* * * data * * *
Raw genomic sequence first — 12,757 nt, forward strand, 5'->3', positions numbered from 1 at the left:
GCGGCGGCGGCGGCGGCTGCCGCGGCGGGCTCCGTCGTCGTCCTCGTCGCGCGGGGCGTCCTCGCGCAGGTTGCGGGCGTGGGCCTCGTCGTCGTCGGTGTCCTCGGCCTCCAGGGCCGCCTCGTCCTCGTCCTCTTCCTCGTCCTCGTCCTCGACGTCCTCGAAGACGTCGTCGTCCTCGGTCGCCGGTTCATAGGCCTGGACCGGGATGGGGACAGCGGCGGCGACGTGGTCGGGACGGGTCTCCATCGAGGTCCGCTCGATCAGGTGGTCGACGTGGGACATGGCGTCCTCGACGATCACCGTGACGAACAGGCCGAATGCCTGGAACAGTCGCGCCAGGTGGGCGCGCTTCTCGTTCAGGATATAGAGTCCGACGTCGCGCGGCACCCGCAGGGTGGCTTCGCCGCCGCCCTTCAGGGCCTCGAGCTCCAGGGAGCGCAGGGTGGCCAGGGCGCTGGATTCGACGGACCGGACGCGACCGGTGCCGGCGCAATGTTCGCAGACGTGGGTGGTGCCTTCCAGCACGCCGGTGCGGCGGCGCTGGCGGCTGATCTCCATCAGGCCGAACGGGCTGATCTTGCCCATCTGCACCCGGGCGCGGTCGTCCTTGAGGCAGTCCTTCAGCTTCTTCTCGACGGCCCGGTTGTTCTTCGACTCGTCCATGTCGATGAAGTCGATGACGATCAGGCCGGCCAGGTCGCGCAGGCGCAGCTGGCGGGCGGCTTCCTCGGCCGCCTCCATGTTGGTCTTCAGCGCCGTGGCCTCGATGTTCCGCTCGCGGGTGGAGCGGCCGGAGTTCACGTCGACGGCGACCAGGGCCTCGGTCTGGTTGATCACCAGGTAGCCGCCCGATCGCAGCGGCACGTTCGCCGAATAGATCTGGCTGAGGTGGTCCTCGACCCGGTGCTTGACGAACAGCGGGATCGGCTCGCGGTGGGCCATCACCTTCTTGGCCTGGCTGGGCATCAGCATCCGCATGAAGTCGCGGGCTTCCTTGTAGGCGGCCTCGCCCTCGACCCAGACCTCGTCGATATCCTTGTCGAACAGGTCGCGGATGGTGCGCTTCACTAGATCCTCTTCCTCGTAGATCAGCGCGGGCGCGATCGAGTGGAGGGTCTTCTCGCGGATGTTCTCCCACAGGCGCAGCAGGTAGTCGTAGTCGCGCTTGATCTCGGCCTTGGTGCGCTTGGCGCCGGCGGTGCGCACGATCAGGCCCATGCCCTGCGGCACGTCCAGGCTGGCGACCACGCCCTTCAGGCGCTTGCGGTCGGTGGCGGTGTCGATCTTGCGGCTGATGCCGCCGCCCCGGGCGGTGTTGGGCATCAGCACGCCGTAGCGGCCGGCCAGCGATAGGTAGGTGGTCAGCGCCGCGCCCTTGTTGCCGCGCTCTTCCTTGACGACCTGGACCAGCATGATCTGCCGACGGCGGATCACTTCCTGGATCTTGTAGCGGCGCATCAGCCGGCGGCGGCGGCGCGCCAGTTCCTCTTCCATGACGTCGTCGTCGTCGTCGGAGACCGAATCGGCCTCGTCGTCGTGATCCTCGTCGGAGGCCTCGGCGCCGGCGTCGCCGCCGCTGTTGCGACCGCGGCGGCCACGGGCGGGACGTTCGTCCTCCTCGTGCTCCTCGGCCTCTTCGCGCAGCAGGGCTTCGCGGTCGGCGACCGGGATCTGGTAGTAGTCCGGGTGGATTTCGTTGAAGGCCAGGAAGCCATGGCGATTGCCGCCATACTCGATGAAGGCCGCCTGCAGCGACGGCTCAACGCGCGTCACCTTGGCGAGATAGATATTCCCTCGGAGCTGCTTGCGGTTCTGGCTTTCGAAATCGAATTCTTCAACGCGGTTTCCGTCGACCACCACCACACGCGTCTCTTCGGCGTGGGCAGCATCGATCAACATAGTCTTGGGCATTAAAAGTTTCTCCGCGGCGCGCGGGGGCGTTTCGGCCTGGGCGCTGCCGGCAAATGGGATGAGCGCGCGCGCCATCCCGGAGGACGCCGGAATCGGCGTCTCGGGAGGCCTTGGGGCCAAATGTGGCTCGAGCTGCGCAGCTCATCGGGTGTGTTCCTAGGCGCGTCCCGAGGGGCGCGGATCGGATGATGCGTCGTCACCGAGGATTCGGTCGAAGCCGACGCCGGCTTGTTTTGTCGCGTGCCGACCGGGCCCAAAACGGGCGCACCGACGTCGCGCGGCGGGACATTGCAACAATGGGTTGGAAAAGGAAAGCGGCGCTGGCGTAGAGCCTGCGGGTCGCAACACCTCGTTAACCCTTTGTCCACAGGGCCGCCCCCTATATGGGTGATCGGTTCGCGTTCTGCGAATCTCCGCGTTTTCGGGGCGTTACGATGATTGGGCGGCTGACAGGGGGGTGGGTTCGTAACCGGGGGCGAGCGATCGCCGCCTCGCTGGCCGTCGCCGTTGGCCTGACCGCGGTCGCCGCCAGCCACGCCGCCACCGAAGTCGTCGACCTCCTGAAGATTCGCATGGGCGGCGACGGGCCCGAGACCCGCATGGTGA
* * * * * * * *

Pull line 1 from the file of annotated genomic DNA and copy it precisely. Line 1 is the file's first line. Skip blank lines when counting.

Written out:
Raw genomic sequence first — 12,757 nt, forward strand, 5'->3', positions numbered from 1 at the left: